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- Which countries are on the amber list and who can visit them quarantine-free?
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New Zealand’s Prime Minister Jacinda Ardern is expected to reveal long-awaited plans for the reopening of the country’s borders tomorrow.
Ahead of the announcement, an expert governmental advisory panel has recommended that the country can reopen slowly once its vaccination programme is complete, without the need for mandatory hotel quarantine. The group suggested that inbound travellers should be assessed on their vaccination status, the nature of the pandemic in their home country and be subject to pre-departure and rapid tests on arrival.
The head of the group, epidemiologist Sir David Skegg, stated that the country could continue to pursue its Covid elimination strategy once travel restarted, but should begin preparing measures such as airport testing and increased contact tracing.
New Zealand has some of the strictest border controls in the world and has only recorded 26 deaths throughout the pandemic. Its vaccination effort, however, has been fairly sluggish, with only 21 per cent of the population fully jabbed.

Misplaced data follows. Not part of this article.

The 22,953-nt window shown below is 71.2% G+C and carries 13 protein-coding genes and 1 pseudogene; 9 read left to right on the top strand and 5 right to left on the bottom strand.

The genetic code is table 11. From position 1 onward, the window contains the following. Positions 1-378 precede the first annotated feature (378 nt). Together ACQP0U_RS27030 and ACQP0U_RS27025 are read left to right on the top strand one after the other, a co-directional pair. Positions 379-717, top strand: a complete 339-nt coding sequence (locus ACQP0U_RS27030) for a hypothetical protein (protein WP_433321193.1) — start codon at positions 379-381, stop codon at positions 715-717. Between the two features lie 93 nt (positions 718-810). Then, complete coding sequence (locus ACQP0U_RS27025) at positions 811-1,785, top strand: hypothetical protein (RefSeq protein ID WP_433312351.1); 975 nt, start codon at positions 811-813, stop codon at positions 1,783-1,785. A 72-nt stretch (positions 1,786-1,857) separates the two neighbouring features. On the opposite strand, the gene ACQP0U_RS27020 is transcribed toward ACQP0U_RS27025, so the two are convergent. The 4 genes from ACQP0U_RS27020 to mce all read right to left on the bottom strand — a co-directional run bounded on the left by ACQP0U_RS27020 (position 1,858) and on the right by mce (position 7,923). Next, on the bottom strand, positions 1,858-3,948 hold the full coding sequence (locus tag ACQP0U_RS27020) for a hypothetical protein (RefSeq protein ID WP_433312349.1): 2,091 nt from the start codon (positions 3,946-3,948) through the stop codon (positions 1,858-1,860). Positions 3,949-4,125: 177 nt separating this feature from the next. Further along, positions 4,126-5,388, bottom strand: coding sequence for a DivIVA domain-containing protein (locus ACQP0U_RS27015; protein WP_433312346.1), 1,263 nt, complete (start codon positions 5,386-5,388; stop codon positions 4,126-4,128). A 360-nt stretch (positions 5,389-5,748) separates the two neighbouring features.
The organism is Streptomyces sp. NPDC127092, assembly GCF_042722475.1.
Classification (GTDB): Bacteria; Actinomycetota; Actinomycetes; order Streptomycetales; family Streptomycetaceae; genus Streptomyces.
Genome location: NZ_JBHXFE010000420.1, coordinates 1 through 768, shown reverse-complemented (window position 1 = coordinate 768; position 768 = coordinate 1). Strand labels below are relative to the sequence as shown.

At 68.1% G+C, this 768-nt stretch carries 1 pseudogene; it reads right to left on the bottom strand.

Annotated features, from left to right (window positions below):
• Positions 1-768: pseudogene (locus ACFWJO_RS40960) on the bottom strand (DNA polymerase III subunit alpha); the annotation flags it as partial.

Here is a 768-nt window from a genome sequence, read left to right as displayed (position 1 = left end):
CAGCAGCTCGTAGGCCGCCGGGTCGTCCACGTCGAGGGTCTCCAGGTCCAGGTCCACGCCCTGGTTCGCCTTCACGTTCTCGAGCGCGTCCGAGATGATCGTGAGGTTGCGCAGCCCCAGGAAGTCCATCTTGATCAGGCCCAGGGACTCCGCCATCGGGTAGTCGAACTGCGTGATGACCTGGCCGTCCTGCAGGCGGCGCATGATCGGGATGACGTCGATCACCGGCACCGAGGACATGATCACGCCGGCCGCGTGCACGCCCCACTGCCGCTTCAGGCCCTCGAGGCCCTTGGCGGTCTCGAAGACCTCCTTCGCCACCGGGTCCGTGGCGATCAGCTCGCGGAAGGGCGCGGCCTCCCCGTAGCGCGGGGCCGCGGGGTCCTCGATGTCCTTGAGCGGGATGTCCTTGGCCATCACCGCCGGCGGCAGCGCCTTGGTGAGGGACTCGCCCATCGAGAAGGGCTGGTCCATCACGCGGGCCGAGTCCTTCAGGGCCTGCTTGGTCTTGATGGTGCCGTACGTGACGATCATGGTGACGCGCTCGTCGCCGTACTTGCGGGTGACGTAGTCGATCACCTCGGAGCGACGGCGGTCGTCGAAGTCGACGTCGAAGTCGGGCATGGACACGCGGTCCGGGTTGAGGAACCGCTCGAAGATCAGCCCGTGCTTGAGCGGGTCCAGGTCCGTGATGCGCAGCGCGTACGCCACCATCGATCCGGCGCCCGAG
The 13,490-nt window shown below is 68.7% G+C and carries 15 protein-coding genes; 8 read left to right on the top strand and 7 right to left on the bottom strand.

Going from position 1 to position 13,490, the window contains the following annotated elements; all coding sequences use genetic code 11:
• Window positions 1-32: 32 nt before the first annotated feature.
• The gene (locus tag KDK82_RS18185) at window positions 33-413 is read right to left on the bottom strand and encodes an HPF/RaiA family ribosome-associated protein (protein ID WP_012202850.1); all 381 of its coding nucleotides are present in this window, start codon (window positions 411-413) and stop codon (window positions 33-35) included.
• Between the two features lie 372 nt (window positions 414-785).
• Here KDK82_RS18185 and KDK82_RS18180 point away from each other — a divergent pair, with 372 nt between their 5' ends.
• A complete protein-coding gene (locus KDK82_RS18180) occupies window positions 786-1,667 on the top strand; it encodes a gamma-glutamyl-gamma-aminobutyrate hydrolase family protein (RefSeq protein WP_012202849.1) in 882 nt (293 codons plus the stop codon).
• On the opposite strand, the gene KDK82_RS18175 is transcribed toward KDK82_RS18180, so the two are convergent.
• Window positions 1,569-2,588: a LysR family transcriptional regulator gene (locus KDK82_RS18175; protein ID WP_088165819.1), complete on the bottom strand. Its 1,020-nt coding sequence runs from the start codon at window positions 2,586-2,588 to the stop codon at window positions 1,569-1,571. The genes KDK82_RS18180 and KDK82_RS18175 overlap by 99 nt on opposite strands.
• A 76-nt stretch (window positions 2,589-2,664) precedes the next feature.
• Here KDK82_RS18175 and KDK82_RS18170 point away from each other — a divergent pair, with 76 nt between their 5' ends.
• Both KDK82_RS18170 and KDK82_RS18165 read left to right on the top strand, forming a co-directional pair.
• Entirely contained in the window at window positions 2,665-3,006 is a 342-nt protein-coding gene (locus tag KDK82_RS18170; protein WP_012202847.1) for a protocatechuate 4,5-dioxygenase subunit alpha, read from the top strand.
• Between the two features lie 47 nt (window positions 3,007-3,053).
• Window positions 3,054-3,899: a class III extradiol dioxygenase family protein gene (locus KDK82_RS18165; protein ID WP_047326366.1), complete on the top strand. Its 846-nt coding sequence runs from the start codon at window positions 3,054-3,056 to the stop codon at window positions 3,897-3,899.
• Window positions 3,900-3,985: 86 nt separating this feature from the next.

Last month the government suspended its travel bubble with Australia over the rising cases of the delta variant in its neighbouring country.
Scroll down for more updates.
Hawaii to reimpose restrictions as delta variant surges
Hawaii will re-impose Covid-19 restrictions limiting social gatherings to avert straining the state’s healthcare, Governor David Ige said on Tuesday, as the rapid spread of the delta variant pushed cases and hospitalisations in the US to a six-month high.
“I’ll be signing an executive order that will limit social gatherings, effective immediately,” Ige said in a tweet.
In June, social gatherings were increased to 25 indoors and 75 outdoors statewide but now it will be capped to no more than 10 indoors and 25 outdoor.
Hawaii, with more than 60 per cent of population fully vaccinated, has witnessed a rise in cases by 168 per cent between July 26 and August 8, according to the state’s department of health.
Nine in 10 private Covid travel test providers yet to be accredited as competent
More than 90 per cent of private travel Covid test providers are yet to be accredited as competent operators amid claims that holidaymakers face a “Wild West”.
The UK accreditation service (UKAS) is responsible for vetting and approving the 434 companies listed by the Government as offering testing and which are charging holidaymakers up to £399 per PCR test.
The process to check that they meet medical and scientific standards began at the end of last year after the Department of Health and Social Care (DHSC) set up the gov.uk site of approved companies.
However, only 38 have so far been fully accredited, prompting complaints that holidaymakers are being exposed to rip-offs, misleading pricing and missed flights because of delays in returned test results.
What happened yesterday?
A recap of the top stories.
- Vodafone hits new customers with EU roaming charges
- Randox test drop boxes emptied “up to” four times a day
- Government should pay for ‘crippling’ travel tests, says WTTC
- InterContinental Hotels returns to profit
- JetBlue to launch NYC to UK flights
Now, on with today’s travel news.